This reference to “black sheep” goes back further than I found in a post already on here. There is one that goes back even further than the one posted below, as a misinterpretation of a verse in Genesis. I don’t trust the documentation though.
The first record of ‘black sheep’ in a derogatory sense that I can find in print is from an English Puritan who emigrated to America in 1635, the appropriately named Thomas Shepard, in the evangelical text The Sincere Convert, 1640:
Cast out all the Prophane people among us, as drunkards, swearers, whores, lyers, which the Scripture brands for blacke sheepe, and condemnes them in a 100. places.
Hosea 13, verse 15: “Even though Ephraim ran wild, the black sheep of the family. God’s tornado is on its way, roaring out of the desert. It will devastate the country, leaving a trail of ruin and wreckage. The cities will be gutted, dear possessions gone for good.”
Black sheep have always been a genetic anomaly, so why wouldn’t there have been any Black sheep in the herds of the ancient Israelites? So, there would have to be a term for them in Hebrew unless they just pointed at them and grunted.
I wouldn’t say that black sheep are a genetic “anomaly”. Just that it’s an undesired naturally occurring trait.
Note that the appearance of a black sheep in a flock doesn’t just mean that you are not going to get the preferred wool from that sheep, but that you have a flock of lesser value overall since you aren’t likely to get all white sheep in the future and others might not want to purchase your sheep for breeding.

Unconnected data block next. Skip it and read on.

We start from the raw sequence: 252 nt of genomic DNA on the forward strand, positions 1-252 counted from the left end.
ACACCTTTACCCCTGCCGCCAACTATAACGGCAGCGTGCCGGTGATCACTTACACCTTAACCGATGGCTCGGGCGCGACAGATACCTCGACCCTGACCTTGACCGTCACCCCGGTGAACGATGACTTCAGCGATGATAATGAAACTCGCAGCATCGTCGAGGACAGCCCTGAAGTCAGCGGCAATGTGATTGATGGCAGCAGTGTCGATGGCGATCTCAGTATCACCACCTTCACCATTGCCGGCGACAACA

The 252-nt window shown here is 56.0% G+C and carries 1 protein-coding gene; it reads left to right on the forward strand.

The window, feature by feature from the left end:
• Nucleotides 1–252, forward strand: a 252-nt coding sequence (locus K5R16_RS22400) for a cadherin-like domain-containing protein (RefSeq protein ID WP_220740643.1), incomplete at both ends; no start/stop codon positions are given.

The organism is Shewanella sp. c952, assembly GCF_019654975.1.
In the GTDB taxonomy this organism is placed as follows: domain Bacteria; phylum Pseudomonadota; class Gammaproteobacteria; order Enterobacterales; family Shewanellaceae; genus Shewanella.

One black sheep is a bad thing for the whole flock.
What it says is “בן אחים [יפריא]”, which may be some wordplay (אח vs אחו?), but any reference to sheep is transparently the translator’s interpretation: first, deciding that the phrase means “savage among his brothers” instead of “flourishing among reeds”, and, second, turning that into “black sheep”. Unless I am missing something.
The main reason it reduces the value of the flock is fleece contamination. Black fibers get caught in the wool of the white sheep, and end up in the clip. This isn’t just a problem with back sheep: it’s a characteristic of wool, you also get polypropylene contamination from bailing twine, and hair contamination from goats, all of which reduce the value of the fleece.
Yes, but the gene for black wool is recessive. For a black lamb to be born requires both dam and sire to carry the recessive gene.
While black lambs are usually culled, or at least separated (to prevent contamination of the clip), their mothers usually aren’t, nor may it be possible to identify the father. Unless both parents are culled the gene survives.
Essentially all flocks of sheep will carry the recessive black wool gene, it’s just chance and Mendelian genetics as to if/when/how often it will manifest.
“Black” wool can range in colour from black to brown to yellow to silver though rarer. “Normal” white sheep are not albino, which also exist.